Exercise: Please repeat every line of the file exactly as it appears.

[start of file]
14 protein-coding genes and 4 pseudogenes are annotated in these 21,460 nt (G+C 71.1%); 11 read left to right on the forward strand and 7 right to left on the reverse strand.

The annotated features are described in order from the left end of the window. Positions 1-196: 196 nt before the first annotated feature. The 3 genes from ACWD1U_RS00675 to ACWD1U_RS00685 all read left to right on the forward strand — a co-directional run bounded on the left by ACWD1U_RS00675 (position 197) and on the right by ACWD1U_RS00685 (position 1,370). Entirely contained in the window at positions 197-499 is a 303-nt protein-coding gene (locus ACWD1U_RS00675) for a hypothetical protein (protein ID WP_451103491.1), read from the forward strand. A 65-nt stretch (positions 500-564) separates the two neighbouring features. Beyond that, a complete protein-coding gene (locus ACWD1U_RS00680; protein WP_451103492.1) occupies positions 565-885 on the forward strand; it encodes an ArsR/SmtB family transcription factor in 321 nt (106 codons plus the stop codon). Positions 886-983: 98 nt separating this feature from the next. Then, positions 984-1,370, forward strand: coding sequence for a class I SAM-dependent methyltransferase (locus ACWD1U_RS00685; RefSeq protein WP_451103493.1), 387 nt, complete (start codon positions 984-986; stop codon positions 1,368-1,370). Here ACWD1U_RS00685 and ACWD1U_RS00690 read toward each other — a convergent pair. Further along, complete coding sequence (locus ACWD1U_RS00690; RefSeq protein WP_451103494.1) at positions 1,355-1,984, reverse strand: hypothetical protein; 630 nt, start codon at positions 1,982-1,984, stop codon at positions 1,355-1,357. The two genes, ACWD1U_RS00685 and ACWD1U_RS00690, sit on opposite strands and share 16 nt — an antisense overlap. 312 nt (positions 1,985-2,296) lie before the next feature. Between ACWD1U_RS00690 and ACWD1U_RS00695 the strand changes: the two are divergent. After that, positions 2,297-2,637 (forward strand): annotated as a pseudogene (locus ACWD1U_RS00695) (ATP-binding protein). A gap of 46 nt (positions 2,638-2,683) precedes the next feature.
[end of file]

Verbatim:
14 protein-coding genes and 4 pseudogenes are annotated in these 21,460 nt (G+C 71.1%); 11 read left to right on the forward strand and 7 right to left on the reverse strand.

The annotated features are described in order from the left end of the window. Positions 1-196: 196 nt before the first annotated feature. The 3 genes from ACWD1U_RS00675 to ACWD1U_RS00685 all read left to right on the forward strand — a co-directional run bounded on the left by ACWD1U_RS00675 (position 197) and on the right by ACWD1U_RS00685 (position 1,370). Entirely contained in the window at positions 197-499 is a 303-nt protein-coding gene (locus ACWD1U_RS00675) for a hypothetical protein (protein ID WP_451103491.1), read from the forward strand. A 65-nt stretch (positions 500-564) separates the two neighbouring features. Beyond that, a complete protein-coding gene (locus ACWD1U_RS00680; protein WP_451103492.1) occupies positions 565-885 on the forward strand; it encodes an ArsR/SmtB family transcription factor in 321 nt (106 codons plus the stop codon). Positions 886-983: 98 nt separating this feature from the next. Then, positions 984-1,370, forward strand: coding sequence for a class I SAM-dependent methyltransferase (locus ACWD1U_RS00685; RefSeq protein WP_451103493.1), 387 nt, complete (start codon positions 984-986; stop codon positions 1,368-1,370). Here ACWD1U_RS00685 and ACWD1U_RS00690 read toward each other — a convergent pair. Further along, complete coding sequence (locus ACWD1U_RS00690; RefSeq protein WP_451103494.1) at positions 1,355-1,984, reverse strand: hypothetical protein; 630 nt, start codon at positions 1,982-1,984, stop codon at positions 1,355-1,357. The two genes, ACWD1U_RS00685 and ACWD1U_RS00690, sit on opposite strands and share 16 nt — an antisense overlap. 312 nt (positions 1,985-2,296) lie before the next feature. Between ACWD1U_RS00690 and ACWD1U_RS00695 the strand changes: the two are divergent. After that, positions 2,297-2,637 (forward strand): annotated as a pseudogene (locus ACWD1U_RS00695) (ATP-binding protein). A gap of 46 nt (positions 2,638-2,683) precedes the next feature.